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Ligament/Soft Tissue Injury of the Wrist

What is it?

A large number of ligaments stabilizes the numerous bones that make up the hand and wrist. These ligaments allow the wrist to move and function.
A joint know also stabilizes the wrist as the DRUJ (distal radio-ulnar joint). This is made up of ligaments, tendons and a cartilage disc (TFCC, The triangular fibrocartilage complex), similar to the one found in the knee.

What causes it?

Most injuries to the ligaments and cartilage disc of the wrist are caused by falls onto an outstretched hand following a fall. Still, they can sometimes be due to repetitive or strenuous overuse. 
Disruption or injury to the ligaments of the wrists can lead to wrist instability and can affect the delicate balance in the way that the bones of the wrist interact with each other. This can lead to the onset of arthritis of the hand.

What are the symptoms?

Most patients will present with a history of a fall followed by pain, stiffness and swelling in the wrist that isn’t settling. Patients may also complain of an unstable or weak wrist feeling, clicking or clunking in the joint or the inability to perform certain tasks.

Do I need any further investigations?

YES. All patients will require x-rays to assess if there is any damage to the bones of the wrist. Most patients require further investigations, including an MRI scan. Some patients need a diagnostic wrist arthroscopy to allow Prof Imam or a team member to plan further treatment.

What is the treatment?

Minor sprains and wrist strains usually recover with simple analgesia, hand therapy, splinting and activity modification.
Cases that done settle following non-operative treatment require further investigation and treatment.
Wrist Arthroscopy and treatment of TFCC tears either repair or debridement.
⦁ Open repair of TFCC tears.
⦁ Open ligament reconstruction – various operations can be performed using “spare” tendons in the wrist to reconstruct damaged ligaments and reduce the likelihood of wrist arthritis.

How long will it take to recover?

Ligament and TFCC injuries are complex and tricky to treat. Your recovery will depend on the extent and longevity of your injury, as well as the type of surgery carried out. In general, treatments for the more complex injuries take from 6-8 weeks and include periods of plaster and splint immobilization.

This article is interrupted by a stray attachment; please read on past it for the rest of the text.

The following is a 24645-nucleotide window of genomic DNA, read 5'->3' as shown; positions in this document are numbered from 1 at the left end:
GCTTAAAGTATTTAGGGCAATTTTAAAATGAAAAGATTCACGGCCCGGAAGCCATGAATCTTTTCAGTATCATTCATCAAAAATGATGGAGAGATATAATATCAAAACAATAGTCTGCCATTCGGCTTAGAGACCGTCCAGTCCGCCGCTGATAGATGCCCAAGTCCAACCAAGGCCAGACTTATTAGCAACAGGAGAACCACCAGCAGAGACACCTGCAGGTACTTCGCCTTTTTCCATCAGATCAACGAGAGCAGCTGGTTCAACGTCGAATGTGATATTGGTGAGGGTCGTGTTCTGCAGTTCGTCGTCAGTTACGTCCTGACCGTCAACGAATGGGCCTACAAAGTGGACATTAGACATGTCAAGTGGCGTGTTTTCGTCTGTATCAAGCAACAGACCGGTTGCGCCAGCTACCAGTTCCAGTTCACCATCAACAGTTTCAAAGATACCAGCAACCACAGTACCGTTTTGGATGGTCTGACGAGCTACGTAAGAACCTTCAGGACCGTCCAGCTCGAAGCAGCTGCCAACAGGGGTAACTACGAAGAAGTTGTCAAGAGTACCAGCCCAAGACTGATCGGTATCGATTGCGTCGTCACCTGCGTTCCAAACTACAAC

What are the potential complications?

Any surgical procedure carries risks. However, every effort is made to minimize these to ensure the best possible outcome from your surgery.
Infection – Uncommon and usually treated very successfully with antibiotics
Delayed healing – Smokers and those with diabetes are more prone to this
Mal-union – sometimes the position of the fracture may move during treatment. This may lead to the fracture healing in a less than perfect position, although it rarely causes problems unless it is severe
Painful/Tender Scars – the vast majority of patients complain of some discomfort around the scar and thumb; this is known as pillar pain and generally resolves with time. Rigorous wound care and desensitization as directed by your hand therapist help prevent this. 
Damage to nerves and tendons occurs in less than 1% of patients and may require surgical repair.
Stiffness – Operations to the hand may cause stiffness. This can be minimized by working closely with your hand therapist and getting your hand moving as early as possible.
CRPS – An uncommon but potentially serious complication of hand surgery leading to pain, swelling and discomfort. It is impossible to predict this problem, but working closely with your hand therapist and getting your hand moving early has been proven to reduce the risk of this significantly.

When can I get back to normal activities?

The wrist MUST be kept clean and dry for ten days until the sutures are removed. Most people should be able to return to “desk job” type activities within six weeks of the operation. 
Any manual work, heavy lifting or sporting activities should be avoided for at least 6-8 weeks.
You may return to driving in around six weeks.
Please inform your insurance company that you have recent hand surgery to ensure that they are happy for you to do so.

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